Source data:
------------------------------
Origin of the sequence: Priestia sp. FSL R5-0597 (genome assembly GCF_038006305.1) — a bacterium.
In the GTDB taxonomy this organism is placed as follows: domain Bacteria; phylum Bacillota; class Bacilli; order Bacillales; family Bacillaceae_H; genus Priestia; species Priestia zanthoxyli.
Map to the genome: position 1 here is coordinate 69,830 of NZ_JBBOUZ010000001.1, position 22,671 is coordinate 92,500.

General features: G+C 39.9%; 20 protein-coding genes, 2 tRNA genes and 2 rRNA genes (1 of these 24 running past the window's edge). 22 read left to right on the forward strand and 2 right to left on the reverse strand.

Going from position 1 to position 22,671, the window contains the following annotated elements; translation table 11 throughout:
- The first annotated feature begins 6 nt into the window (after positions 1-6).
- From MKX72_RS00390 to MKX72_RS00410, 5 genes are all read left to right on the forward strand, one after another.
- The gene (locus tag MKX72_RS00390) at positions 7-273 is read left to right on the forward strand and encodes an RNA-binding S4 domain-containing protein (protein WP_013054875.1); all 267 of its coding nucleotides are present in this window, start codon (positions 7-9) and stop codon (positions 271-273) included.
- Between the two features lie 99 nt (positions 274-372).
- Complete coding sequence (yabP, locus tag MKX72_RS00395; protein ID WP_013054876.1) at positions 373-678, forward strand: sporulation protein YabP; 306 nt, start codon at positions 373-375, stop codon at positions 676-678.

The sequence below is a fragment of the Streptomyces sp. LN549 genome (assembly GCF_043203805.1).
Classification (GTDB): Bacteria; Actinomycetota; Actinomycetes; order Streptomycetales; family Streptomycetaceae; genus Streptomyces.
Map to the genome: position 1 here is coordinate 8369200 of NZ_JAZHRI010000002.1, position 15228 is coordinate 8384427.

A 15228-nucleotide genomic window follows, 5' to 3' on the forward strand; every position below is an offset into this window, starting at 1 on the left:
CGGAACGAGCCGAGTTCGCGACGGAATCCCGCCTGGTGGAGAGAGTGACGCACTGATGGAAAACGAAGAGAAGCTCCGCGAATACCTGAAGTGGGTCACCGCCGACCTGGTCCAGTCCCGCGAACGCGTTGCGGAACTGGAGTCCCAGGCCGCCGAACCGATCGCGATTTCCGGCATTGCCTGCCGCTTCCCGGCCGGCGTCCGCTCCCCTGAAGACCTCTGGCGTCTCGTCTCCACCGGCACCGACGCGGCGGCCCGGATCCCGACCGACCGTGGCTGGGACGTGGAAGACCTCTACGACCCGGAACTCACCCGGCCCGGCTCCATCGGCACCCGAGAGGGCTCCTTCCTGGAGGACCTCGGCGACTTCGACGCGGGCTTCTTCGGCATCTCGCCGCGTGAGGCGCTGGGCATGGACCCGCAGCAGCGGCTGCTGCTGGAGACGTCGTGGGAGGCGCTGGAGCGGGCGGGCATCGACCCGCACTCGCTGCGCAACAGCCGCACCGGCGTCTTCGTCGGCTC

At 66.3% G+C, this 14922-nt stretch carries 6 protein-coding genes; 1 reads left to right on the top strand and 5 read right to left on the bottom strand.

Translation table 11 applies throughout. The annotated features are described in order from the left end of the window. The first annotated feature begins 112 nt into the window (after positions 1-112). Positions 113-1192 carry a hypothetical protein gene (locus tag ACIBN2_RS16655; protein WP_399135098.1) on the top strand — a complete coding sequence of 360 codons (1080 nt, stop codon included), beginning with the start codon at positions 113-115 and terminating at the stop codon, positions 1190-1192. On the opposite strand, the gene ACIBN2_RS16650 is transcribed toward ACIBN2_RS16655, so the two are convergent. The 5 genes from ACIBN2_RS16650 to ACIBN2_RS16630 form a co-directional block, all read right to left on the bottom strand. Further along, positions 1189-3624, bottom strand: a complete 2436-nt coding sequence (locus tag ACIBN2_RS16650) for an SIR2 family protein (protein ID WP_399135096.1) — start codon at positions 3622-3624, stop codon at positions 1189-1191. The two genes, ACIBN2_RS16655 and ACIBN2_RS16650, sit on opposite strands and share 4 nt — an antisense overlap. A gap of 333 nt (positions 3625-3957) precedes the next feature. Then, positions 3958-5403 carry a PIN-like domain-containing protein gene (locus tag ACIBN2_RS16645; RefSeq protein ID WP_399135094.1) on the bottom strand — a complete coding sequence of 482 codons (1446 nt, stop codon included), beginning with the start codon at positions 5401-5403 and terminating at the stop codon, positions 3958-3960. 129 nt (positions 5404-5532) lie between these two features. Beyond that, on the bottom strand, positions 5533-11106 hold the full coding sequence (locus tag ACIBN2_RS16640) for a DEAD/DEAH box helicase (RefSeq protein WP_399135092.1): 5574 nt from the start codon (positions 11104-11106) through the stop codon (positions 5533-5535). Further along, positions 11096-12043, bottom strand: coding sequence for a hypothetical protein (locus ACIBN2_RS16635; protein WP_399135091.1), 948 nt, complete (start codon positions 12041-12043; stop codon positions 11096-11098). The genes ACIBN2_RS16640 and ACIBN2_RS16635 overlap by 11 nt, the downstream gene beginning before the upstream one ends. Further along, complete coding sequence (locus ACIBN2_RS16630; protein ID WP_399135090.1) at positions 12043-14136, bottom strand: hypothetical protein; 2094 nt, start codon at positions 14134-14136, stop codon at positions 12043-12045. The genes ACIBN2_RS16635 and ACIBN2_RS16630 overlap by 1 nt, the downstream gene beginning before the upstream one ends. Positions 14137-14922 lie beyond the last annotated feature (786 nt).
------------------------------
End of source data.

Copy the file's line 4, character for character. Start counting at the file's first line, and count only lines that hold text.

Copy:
General features: G+C 39.9%; 20 protein-coding genes, 2 tRNA genes and 2 rRNA genes (1 of these 24 running past the window's edge). 22 read left to right on the forward strand and 2 right to left on the reverse strand.